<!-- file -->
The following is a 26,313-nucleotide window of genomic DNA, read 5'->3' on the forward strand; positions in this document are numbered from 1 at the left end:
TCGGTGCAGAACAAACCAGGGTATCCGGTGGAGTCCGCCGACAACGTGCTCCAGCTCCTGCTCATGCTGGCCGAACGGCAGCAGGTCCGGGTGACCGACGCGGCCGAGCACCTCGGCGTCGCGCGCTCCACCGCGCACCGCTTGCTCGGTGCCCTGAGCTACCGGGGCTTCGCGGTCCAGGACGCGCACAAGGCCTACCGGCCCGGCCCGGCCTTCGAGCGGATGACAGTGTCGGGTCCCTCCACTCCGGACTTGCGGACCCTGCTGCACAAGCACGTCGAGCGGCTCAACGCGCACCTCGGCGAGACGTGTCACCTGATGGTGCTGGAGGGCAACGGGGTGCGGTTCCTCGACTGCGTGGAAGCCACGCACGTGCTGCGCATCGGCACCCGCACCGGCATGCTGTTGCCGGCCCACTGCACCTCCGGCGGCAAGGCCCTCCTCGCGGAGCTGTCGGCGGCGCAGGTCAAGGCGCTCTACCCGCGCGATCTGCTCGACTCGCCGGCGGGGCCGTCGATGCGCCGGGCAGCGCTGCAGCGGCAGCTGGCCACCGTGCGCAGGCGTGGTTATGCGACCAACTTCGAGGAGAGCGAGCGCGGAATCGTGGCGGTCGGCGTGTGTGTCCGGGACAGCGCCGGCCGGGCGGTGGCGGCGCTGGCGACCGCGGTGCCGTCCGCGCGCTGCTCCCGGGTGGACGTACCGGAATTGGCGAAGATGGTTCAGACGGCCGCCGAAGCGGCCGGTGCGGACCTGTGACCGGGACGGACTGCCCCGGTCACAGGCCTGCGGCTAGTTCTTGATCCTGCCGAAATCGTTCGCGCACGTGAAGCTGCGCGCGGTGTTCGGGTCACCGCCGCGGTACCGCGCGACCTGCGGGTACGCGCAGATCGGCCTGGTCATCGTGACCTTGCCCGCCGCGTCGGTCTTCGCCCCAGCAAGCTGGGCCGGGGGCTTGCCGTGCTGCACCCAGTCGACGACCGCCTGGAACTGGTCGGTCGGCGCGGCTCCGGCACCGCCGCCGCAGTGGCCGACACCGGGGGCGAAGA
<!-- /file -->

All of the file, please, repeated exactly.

The following is a 26,313-nucleotide window of genomic DNA, read 5'->3' on the forward strand; positions in this document are numbered from 1 at the left end:
TCGGTGCAGAACAAACCAGGGTATCCGGTGGAGTCCGCCGACAACGTGCTCCAGCTCCTGCTCATGCTGGCCGAACGGCAGCAGGTCCGGGTGACCGACGCGGCCGAGCACCTCGGCGTCGCGCGCTCCACCGCGCACCGCTTGCTCGGTGCCCTGAGCTACCGGGGCTTCGCGGTCCAGGACGCGCACAAGGCCTACCGGCCCGGCCCGGCCTTCGAGCGGATGACAGTGTCGGGTCCCTCCACTCCGGACTTGCGGACCCTGCTGCACAAGCACGTCGAGCGGCTCAACGCGCACCTCGGCGAGACGTGTCACCTGATGGTGCTGGAGGGCAACGGGGTGCGGTTCCTCGACTGCGTGGAAGCCACGCACGTGCTGCGCATCGGCACCCGCACCGGCATGCTGTTGCCGGCCCACTGCACCTCCGGCGGCAAGGCCCTCCTCGCGGAGCTGTCGGCGGCGCAGGTCAAGGCGCTCTACCCGCGCGATCTGCTCGACTCGCCGGCGGGGCCGTCGATGCGCCGGGCAGCGCTGCAGCGGCAGCTGGCCACCGTGCGCAGGCGTGGTTATGCGACCAACTTCGAGGAGAGCGAGCGCGGAATCGTGGCGGTCGGCGTGTGTGTCCGGGACAGCGCCGGCCGGGCGGTGGCGGCGCTGGCGACCGCGGTGCCGTCCGCGCGCTGCTCCCGGGTGGACGTACCGGAATTGGCGAAGATGGTTCAGACGGCCGCCGAAGCGGCCGGTGCGGACCTGTGACCGGGACGGACTGCCCCGGTCACAGGCCTGCGGCTAGTTCTTGATCCTGCCGAAATCGTTCGCGCACGTGAAGCTGCGCGCGGTGTTCGGGTCACCGCCGCGGTACCGCGCGACCTGCGGGTACGCGCAGATCGGCCTGGTCATCGTGACCTTGCCCGCCGCGTCGGTCTTCGCCCCAGCAAGCTGGGCCGGGGGCTTGCCGTGCTGCACCCAGTCGACGACCGCCTGGAACTGGTCGGTCGGCGCGGCTCCGGCACCGCCGCCGCAGTGGCCGACACCGGGGGCGAAGA